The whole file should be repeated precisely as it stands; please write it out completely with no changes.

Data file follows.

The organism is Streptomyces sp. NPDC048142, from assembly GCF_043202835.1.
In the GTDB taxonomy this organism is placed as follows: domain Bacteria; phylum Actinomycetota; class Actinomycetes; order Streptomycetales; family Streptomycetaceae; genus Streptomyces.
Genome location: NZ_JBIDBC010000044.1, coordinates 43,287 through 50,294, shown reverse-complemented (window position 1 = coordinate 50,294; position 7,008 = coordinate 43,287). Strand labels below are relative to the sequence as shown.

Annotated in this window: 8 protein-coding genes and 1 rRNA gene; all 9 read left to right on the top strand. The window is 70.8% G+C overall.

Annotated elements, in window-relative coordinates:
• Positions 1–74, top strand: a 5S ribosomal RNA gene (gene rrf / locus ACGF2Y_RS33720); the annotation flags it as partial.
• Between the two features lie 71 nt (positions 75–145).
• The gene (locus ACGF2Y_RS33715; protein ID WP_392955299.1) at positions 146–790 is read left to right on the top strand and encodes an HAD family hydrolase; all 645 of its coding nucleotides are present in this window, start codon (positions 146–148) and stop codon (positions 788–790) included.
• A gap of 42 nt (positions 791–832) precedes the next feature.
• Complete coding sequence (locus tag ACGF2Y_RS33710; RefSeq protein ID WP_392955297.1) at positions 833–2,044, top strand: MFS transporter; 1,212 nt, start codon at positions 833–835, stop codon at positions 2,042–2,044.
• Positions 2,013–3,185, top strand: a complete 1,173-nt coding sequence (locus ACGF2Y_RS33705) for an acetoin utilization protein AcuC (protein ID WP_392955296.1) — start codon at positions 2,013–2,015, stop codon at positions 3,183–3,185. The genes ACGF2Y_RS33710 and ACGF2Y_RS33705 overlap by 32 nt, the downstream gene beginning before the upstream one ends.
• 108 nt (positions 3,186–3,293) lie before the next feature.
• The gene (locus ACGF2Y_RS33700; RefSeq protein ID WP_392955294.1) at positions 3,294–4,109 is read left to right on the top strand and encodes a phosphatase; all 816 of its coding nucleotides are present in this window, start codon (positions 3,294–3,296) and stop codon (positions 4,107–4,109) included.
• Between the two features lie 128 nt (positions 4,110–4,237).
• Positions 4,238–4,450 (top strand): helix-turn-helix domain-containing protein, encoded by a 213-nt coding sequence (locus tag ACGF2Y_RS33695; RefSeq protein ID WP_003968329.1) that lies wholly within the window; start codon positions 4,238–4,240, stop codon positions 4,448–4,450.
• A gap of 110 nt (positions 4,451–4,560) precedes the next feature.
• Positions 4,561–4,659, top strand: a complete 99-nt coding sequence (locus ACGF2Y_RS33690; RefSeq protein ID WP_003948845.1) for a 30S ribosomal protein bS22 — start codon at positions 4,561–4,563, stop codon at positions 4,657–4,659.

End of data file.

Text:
The organism is Streptomyces sp. NPDC048142, from assembly GCF_043202835.1.
In the GTDB taxonomy this organism is placed as follows: domain Bacteria; phylum Actinomycetota; class Actinomycetes; order Streptomycetales; family Streptomycetaceae; genus Streptomyces.
Genome location: NZ_JBIDBC010000044.1, coordinates 43,287 through 50,294, shown reverse-complemented (window position 1 = coordinate 50,294; position 7,008 = coordinate 43,287). Strand labels below are relative to the sequence as shown.

Annotated in this window: 8 protein-coding genes and 1 rRNA gene; all 9 read left to right on the top strand. The window is 70.8% G+C overall.

Annotated elements, in window-relative coordinates:
• Positions 1–74, top strand: a 5S ribosomal RNA gene (gene rrf / locus ACGF2Y_RS33720); the annotation flags it as partial.
• Between the two features lie 71 nt (positions 75–145).
• The gene (locus ACGF2Y_RS33715; protein ID WP_392955299.1) at positions 146–790 is read left to right on the top strand and encodes an HAD family hydrolase; all 645 of its coding nucleotides are present in this window, start codon (positions 146–148) and stop codon (positions 788–790) included.
• A gap of 42 nt (positions 791–832) precedes the next feature.
• Complete coding sequence (locus tag ACGF2Y_RS33710; RefSeq protein ID WP_392955297.1) at positions 833–2,044, top strand: MFS transporter; 1,212 nt, start codon at positions 833–835, stop codon at positions 2,042–2,044.
• Positions 2,013–3,185, top strand: a complete 1,173-nt coding sequence (locus ACGF2Y_RS33705) for an acetoin utilization protein AcuC (protein ID WP_392955296.1) — start codon at positions 2,013–2,015, stop codon at positions 3,183–3,185. The genes ACGF2Y_RS33710 and ACGF2Y_RS33705 overlap by 32 nt, the downstream gene beginning before the upstream one ends.
• 108 nt (positions 3,186–3,293) lie before the next feature.
• The gene (locus ACGF2Y_RS33700; RefSeq protein ID WP_392955294.1) at positions 3,294–4,109 is read left to right on the top strand and encodes a phosphatase; all 816 of its coding nucleotides are present in this window, start codon (positions 3,294–3,296) and stop codon (positions 4,107–4,109) included.
• Between the two features lie 128 nt (positions 4,110–4,237).
• Positions 4,238–4,450 (top strand): helix-turn-helix domain-containing protein, encoded by a 213-nt coding sequence (locus tag ACGF2Y_RS33695; RefSeq protein ID WP_003968329.1) that lies wholly within the window; start codon positions 4,238–4,240, stop codon positions 4,448–4,450.
• A gap of 110 nt (positions 4,451–4,560) precedes the next feature.
• Positions 4,561–4,659, top strand: a complete 99-nt coding sequence (locus ACGF2Y_RS33690; RefSeq protein ID WP_003948845.1) for a 30S ribosomal protein bS22 — start codon at positions 4,561–4,563, stop codon at positions 4,657–4,659.